At least for me, the worst part was the drive done to get the body. Although I couldn't claim to know Jhasen as well as the rest of genetic freaks we surround ourselves with, it was still an arduous task. In a community, whether electronic, flesh, neural-anything, the death of one of its members is a disheartening happening. Having solved the problem of absolutism versus human perception, I felt fully confident. That is why I keep this log. Like the Lithograph says "Which has died?"

His body looks somehow larger and smaller. Probably the combination of stamping and the post-mortem three day bloat. Looking at this corpse with Ryan and Scott, I can't help but wonder if this body might be of use to us in the long-term. Something to think about later.

After signing the body out, and promising to be good to it, the large white Cadillac is driven to the door, where the body is trundled down on a gurney, and with a toss put him on the roof for the journey back to Michigan. This task cannot be carried by a weakling triad.

--Letters from a Savior; Offer for a few--


A term that multiples sometimes use to refer to, well, their body. Because there are many people sharing one body in a multiple system, they might dissasociate themselves from their body, and not feel as much of a sense of belonging as non-multiples. Thus, the less personal descriptor, "the body".

Rating: PG-13 (profanity, violence)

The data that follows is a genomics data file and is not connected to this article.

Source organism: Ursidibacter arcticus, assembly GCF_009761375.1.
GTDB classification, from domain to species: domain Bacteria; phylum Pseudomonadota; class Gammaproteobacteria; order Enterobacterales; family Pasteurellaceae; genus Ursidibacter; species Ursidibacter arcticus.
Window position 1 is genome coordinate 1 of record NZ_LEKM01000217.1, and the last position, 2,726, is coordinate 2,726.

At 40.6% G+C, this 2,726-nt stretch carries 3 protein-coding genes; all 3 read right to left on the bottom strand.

Year of U.S.A. Release: 2001

Cast: Antonio Banderas, Olivia Williams, John Shrapnel, Derek Jacobi, Jason Flemyng, John Wood, Ian McNeice, Mohammed Bakri
Directed by: Jonas McCord
Written by: Jonas McCord, based upon the novel by Richard Ben Sapir

At the dawn of the new millennium, in the cradle of faith that is Jerusalem, two seemingly mismatched people from different worlds and cultures -- Vatican-appointed Jesuit priest Matt Gutierrez (ANTONIO BANDERAS) and Israeli archaeologist Sharon Golban (OLIVIA WILLIAMS) -- make a tenuous alliance to investigate a find that not only threatens the very foundations of western religion, but also blow apart the region's fragile peace.

The above was taken from

The last paragraph of this writeup contains a spoiler of sorts, but since there are no characters in the scene and none of them ever finds out about it, it's kind of pointless as a spoiler.

A few times, Fr. Gutierrez recalls people who told him things that he believed without any doubt, and then found out that these things were wrong. I guess believing something without any doubt makes people feel good, though I don't think I ever do it myself. This movie strengthened my own tendency towards skepticism.

One of Fr. Gutierrez' fellow Jesuits was an archaeologist. This man thought he had found a solution to the conflict between his religious faith and scientific faith, but Fr. Gutierrez presented evidence that made him reject this solution. I believe many people avoid this problem, either subconsciously, or through skepticism or ignorance. This movie introduces the problem without presenting much help in the way of solving it. I wanted to tell that scientist-priest: "It doesn't have to change your life." We like to think that we live by the one true religion, but this hubris presents the problem that if some tenet of the faith turns out to be wrong, our lives would be meaningless. But really, the details of any particular religion are more like the different colors and styles of a jacket, whereas what keeps us warm are the beliefs in peace and kindness that are common to all religions.